Recently I listened to a theatre podcast out of New York City. The people on the podcast had chosen the lifestyle of living away from home in order to further their careers in NYC. Other places, it seems, don’t have the same quality of work, or the same opportunities, or the same money.
As they debated the merits of moving to the other fame-and-fortune city of LA, I quickly got bored and turned it off. American theatre is not my context. But the NYC-centered attitude kept bothering me days later, and made me think of our own Holy Grail, Toronto (or Vancouver, if you like nature). I’m a pretty ambitious human and so sometimes I dream of throwing myself into these theatre-centers-of-the-world, plunging myself in headlong just to see if I can swim, and taking delight in the sheer number of talented artists around me. I’m not saying that I’ll never do that. I love travelling around to learn and to see what’s up.
But I just can’t believe that congregating in the big theatre cities is the most meaningful way to create art. All art work comes from a place, an actual geographical place where the artists socialize, make money, get grants, eat food, vote. Each place is bound to have it’s own flavor. I don’t want to only see theatre that is NYC-flavoured, or Toronto-flavoured, or big-city-flavoured. And when I create work, I want it to taste like the place where I live.
I want my work to mean something more, or at least something different, to the people in my community than it does to that people who see it on tour. Call me crazy for that last statement, but isn’t that how we can mean something to our audience, who are quite literally the people around us –they other people on the bus, on the street, the people living next door?
Creating on a local level is also the best way to create a national theatre identity. We don’t need theatre artists all in one central place creating work, which often turns into artists creating work for other artists. We don’t need another remount of a British or American play. We need stories from specific communities told by artists who have lived it, are living it. The best Canadian theatre has developed these stories –think Leaving Home, The Crackwalker, Balconville, Dry Lips Oughta Move to Kapuskasing. They are beautifully Canadian and beautifully real in their specificity of place and time.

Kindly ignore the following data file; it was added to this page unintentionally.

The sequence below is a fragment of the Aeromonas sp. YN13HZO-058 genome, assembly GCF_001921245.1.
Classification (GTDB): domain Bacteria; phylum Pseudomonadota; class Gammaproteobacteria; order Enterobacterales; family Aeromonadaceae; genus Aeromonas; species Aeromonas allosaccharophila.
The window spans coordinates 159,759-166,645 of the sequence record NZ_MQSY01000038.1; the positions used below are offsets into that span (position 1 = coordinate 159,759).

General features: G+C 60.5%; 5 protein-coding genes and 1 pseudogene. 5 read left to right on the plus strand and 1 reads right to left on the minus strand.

Ottawa-flavour isn’t always my favourite. Like anyone, I have strong positive and negative feelings about home, my original home being the Maritimes and my adopted home being Ottawa. Ottawa is terribly square sometimes; compared to other cities it’s very middle class, homogenous, polite, and sadly apathetic towards its artists. But, it’s my city. Ottawa is home to some of the best friends I’ve ever had. Ottawa is full of smart, highly-educated people who care about the future of the country, who engage with national politics whether they like it or not, and who really enjoy going to festivals. Ottawa is my home, and I can create something in this context that could not be created anywhere else. I believe that is the first step to creating a piece that in its specificity explores universal themes in new ways, allowing the piece to transcend place and time.
That’s the kind of work I want to see. Work from tiny towns in Alberta as well as from downtown Toronto, work that takes me on a trip. Not a vacation to a shiny, impossible world, or yet another trip to 1500s England or the Big Apple, but a trip to a place where the artist has lived, with a peculiar and specific story. A place that might be next door to me, but that I’ve never visited before. Even in a polite capital city in a notoriously polite country, I believe that work that consciously creates from a geographical place can then be adventurous.
Of course, communities are not limited to geography. A theme that keeps finding its way into my writing work (whether I like it or not) is God, spirituality, and the Christian religion. When I write on these themes, I know my work is geared more towards specific communities scattered across the country than for the general population of Ottawa. But I think the same principle applies; the work should come from the community and the artist’s investment in that community. Then, whether it’s a naturalistic drama or a surreal piece of performance art, the work is likely to be imbued with a sense of something real.
So I say let’s not dream of Toronto or NYC, and let’s not only be friends with each other (I love you, theatre-friends, but I can’t only love you). We should dream of all of the rich stories next door to us that we haven’t heard yet. Or the stories in our hometowns that we’ve heard so much that we’ve forgotten how interesting they are. Then create from there, and show the work there, to see if our neighbours and communities agree, Yes, that’s what it’s like. That’s me. That’s us. Whether in a small town backyard or a big Mirvish stage, that would be work worth its snuff.